Synthetic leather, also known as faux leather, vinyl or leatherette, is a manmade fabric made using PVC or polyurethane (PU) that is treated and dyed to resemble real leather. Synthetic leather is a cheaper, a more versatile and an ethically friendly alternative to real leather, which is made from tanned animal hides.
Invented in the early 20th century, synthetic leather only became popular in the 1960s as the manufacturing process was improved.
Synthetic leather is often used in the fashion and upholstery industries for a wide variety of items, including shoes and jackets, luggage and wallets, car interiors, particularly seats, electronics cases and sofas.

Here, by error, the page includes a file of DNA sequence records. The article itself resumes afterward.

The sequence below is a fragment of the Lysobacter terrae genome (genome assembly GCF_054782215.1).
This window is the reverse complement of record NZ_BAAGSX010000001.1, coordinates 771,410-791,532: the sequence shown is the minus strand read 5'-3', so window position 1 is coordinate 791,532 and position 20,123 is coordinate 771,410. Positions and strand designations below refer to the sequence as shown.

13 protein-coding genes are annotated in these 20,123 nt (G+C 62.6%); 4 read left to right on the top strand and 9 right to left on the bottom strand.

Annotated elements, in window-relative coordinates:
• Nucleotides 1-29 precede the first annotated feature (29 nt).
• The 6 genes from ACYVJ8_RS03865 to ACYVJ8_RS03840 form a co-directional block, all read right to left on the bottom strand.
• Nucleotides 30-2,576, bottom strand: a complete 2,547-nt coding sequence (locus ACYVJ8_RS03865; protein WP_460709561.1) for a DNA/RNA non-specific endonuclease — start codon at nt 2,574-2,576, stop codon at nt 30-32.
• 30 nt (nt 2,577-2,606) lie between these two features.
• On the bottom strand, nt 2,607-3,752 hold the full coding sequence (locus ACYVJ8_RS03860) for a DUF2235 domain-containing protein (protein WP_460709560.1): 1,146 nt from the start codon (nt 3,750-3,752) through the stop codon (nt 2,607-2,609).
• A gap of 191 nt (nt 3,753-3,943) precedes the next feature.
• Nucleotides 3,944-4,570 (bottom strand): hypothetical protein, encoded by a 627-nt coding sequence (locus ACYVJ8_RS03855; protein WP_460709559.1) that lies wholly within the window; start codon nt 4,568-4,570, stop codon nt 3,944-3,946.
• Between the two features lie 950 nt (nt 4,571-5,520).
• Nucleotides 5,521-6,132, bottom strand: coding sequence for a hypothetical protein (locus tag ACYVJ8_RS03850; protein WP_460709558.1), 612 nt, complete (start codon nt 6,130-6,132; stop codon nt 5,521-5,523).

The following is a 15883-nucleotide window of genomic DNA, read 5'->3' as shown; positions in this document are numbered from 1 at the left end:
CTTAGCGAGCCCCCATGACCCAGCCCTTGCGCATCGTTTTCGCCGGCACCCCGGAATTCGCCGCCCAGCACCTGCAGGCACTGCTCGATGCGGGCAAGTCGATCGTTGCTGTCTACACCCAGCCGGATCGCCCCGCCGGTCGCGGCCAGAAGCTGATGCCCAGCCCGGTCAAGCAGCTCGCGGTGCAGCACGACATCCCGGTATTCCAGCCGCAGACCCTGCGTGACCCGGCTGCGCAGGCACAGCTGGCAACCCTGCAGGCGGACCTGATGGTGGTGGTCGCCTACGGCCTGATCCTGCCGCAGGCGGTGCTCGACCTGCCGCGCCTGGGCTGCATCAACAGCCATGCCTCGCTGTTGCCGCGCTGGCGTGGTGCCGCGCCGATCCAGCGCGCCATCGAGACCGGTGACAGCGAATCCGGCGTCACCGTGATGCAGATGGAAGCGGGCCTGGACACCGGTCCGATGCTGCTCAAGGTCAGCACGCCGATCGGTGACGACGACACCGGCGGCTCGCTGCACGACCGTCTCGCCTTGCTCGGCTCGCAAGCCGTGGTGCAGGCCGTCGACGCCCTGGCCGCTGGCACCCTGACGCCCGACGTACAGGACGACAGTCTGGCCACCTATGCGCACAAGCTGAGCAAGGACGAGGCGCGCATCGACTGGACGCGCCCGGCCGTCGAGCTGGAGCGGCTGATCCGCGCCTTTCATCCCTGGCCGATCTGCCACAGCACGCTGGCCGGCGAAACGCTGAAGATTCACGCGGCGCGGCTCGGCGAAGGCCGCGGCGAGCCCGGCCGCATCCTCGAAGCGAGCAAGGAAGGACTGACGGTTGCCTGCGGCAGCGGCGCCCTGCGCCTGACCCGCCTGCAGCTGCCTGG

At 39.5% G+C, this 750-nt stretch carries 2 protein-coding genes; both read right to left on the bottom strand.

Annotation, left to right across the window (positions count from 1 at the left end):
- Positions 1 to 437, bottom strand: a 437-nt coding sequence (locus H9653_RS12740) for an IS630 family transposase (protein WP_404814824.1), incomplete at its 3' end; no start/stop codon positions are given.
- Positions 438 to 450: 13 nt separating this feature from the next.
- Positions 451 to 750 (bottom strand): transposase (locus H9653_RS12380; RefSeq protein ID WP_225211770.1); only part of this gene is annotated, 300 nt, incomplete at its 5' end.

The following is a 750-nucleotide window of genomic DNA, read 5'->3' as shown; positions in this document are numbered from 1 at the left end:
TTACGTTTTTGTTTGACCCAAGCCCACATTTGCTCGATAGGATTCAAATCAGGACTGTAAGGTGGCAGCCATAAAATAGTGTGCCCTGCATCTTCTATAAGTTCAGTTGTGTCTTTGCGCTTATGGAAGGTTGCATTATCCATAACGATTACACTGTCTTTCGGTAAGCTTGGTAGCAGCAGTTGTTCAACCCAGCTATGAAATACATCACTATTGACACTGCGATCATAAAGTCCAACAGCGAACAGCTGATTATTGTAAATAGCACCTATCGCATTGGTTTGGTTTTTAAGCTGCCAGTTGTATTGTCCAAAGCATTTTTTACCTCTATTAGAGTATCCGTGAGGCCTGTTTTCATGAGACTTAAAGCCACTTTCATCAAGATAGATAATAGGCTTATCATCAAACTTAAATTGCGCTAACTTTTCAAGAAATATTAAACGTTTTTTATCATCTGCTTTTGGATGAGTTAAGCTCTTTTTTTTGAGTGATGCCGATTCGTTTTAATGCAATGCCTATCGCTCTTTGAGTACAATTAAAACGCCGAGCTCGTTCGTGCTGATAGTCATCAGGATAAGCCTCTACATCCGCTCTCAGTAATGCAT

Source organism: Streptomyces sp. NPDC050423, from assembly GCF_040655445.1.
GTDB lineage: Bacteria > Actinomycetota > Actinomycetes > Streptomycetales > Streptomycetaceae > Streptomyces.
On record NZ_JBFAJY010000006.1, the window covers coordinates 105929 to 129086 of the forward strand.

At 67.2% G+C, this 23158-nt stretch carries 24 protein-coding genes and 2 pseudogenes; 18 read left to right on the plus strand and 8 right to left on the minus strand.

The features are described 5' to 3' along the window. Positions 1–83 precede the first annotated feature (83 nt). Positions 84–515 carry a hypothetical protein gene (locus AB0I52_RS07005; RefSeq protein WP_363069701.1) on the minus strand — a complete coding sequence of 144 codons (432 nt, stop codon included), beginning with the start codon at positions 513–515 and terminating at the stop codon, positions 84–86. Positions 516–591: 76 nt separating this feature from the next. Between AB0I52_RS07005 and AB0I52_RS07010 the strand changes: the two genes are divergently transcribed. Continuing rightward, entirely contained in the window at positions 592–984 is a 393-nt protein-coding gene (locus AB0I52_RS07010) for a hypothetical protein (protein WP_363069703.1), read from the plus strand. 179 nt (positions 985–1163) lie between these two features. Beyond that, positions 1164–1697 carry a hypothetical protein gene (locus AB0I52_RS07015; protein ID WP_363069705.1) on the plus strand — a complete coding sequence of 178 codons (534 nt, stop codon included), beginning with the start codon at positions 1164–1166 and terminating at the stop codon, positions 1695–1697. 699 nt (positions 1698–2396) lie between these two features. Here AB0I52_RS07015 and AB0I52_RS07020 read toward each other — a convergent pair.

The two main types of synthetic leather are PVC (polyvinyl chloride), which is made by adding plasticizers and dye to PVC to make a flexible fabric in a natural color, and PU (polyurethane). The latter is much more widely used and is made by coating cotton or polyester with a polymer, which makes the synthetic leather breathable, ideal when used in garments. It is then treated to make it look like real animal hide with pore patterns and dyed to the color required.
Synthetic leather is durable, stain resistant and cost effective. It is considered to be just as attractive as real leather, although the "real leather smell" and lustre that many people love about real leather cannot yet be replicated.